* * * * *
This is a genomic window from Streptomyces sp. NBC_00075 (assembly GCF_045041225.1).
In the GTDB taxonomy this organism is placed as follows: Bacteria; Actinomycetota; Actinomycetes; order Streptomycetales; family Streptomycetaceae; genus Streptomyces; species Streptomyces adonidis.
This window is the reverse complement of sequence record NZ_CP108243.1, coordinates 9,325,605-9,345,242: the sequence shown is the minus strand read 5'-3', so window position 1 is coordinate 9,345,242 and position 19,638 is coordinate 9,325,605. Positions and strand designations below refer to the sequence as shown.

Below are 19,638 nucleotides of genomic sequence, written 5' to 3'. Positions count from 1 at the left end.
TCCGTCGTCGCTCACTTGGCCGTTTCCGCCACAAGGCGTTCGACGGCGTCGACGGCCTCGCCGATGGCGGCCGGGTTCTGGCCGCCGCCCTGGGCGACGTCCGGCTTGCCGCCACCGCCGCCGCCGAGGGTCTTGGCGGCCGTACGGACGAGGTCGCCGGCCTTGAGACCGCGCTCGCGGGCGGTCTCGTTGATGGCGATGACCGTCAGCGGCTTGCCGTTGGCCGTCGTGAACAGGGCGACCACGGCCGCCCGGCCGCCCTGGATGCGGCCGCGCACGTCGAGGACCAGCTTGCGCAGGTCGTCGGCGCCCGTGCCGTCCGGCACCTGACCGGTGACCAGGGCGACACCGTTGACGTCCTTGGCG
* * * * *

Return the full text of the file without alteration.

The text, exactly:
This is a genomic window from Streptomyces sp. NBC_00075 (assembly GCF_045041225.1).
In the GTDB taxonomy this organism is placed as follows: Bacteria; Actinomycetota; Actinomycetes; order Streptomycetales; family Streptomycetaceae; genus Streptomyces; species Streptomyces adonidis.
This window is the reverse complement of sequence record NZ_CP108243.1, coordinates 9,325,605-9,345,242: the sequence shown is the minus strand read 5'-3', so window position 1 is coordinate 9,345,242 and position 19,638 is coordinate 9,325,605. Positions and strand designations below refer to the sequence as shown.

Below are 19,638 nucleotides of genomic sequence, written 5' to 3'. Positions count from 1 at the left end.
TCCGTCGTCGCTCACTTGGCCGTTTCCGCCACAAGGCGTTCGACGGCGTCGACGGCCTCGCCGATGGCGGCCGGGTTCTGGCCGCCGCCCTGGGCGACGTCCGGCTTGCCGCCACCGCCGCCGCCGAGGGTCTTGGCGGCCGTACGGACGAGGTCGCCGGCCTTGAGACCGCGCTCGCGGGCGGTCTCGTTGATGGCGATGACCGTCAGCGGCTTGCCGTTGGCCGTCGTGAACAGGGCGACCACGGCCGCCCGGCCGCCCTGGATGCGGCCGCGCACGTCGAGGACCAGCTTGCGCAGGTCGTCGGCGCCCGTGCCGTCCGGCACCTGACCGGTGACCAGGGCGACACCGTTGACGTCCTTGGCG